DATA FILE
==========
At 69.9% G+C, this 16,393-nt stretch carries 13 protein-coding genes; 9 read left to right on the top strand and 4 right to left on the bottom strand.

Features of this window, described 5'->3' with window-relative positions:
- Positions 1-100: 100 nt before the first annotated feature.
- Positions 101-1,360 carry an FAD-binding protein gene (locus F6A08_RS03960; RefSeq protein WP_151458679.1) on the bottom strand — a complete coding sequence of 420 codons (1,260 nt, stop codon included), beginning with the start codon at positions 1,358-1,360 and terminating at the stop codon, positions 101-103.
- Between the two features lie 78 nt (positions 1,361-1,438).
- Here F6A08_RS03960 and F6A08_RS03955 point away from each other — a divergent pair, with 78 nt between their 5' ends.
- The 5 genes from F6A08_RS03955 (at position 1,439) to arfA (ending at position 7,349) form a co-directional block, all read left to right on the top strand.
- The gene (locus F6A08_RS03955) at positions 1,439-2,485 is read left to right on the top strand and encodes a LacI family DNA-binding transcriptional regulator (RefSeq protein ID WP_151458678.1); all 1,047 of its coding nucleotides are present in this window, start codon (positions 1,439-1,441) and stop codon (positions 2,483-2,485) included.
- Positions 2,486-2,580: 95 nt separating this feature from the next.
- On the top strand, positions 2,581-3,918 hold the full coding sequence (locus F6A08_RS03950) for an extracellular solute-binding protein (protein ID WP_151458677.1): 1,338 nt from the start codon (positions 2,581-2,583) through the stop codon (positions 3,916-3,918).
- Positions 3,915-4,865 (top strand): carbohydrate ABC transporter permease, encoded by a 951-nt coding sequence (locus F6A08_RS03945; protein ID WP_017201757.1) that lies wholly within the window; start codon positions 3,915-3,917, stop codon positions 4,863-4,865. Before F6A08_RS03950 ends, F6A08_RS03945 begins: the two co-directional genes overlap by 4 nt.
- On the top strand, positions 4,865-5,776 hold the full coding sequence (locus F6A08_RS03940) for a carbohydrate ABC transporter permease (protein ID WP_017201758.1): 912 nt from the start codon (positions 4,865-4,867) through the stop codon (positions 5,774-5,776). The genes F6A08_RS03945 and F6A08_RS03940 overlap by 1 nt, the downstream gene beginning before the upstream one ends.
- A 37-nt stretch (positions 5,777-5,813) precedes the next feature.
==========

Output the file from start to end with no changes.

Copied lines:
At 69.9% G+C, this 16,393-nt stretch carries 13 protein-coding genes; 9 read left to right on the top strand and 4 right to left on the bottom strand.

Features of this window, described 5'->3' with window-relative positions:
- Positions 1-100: 100 nt before the first annotated feature.
- Positions 101-1,360 carry an FAD-binding protein gene (locus F6A08_RS03960; RefSeq protein WP_151458679.1) on the bottom strand — a complete coding sequence of 420 codons (1,260 nt, stop codon included), beginning with the start codon at positions 1,358-1,360 and terminating at the stop codon, positions 101-103.
- Between the two features lie 78 nt (positions 1,361-1,438).
- Here F6A08_RS03960 and F6A08_RS03955 point away from each other — a divergent pair, with 78 nt between their 5' ends.
- The 5 genes from F6A08_RS03955 (at position 1,439) to arfA (ending at position 7,349) form a co-directional block, all read left to right on the top strand.
- The gene (locus F6A08_RS03955) at positions 1,439-2,485 is read left to right on the top strand and encodes a LacI family DNA-binding transcriptional regulator (RefSeq protein ID WP_151458678.1); all 1,047 of its coding nucleotides are present in this window, start codon (positions 1,439-1,441) and stop codon (positions 2,483-2,485) included.
- Positions 2,486-2,580: 95 nt separating this feature from the next.
- On the top strand, positions 2,581-3,918 hold the full coding sequence (locus F6A08_RS03950) for an extracellular solute-binding protein (protein ID WP_151458677.1): 1,338 nt from the start codon (positions 2,581-2,583) through the stop codon (positions 3,916-3,918).
- Positions 3,915-4,865 (top strand): carbohydrate ABC transporter permease, encoded by a 951-nt coding sequence (locus F6A08_RS03945; protein ID WP_017201757.1) that lies wholly within the window; start codon positions 3,915-3,917, stop codon positions 4,863-4,865. Before F6A08_RS03950 ends, F6A08_RS03945 begins: the two co-directional genes overlap by 4 nt.
- On the top strand, positions 4,865-5,776 hold the full coding sequence (locus F6A08_RS03940) for a carbohydrate ABC transporter permease (protein ID WP_017201758.1): 912 nt from the start codon (positions 4,865-4,867) through the stop codon (positions 5,774-5,776). The genes F6A08_RS03945 and F6A08_RS03940 overlap by 1 nt, the downstream gene beginning before the upstream one ends.
- A 37-nt stretch (positions 5,777-5,813) precedes the next feature.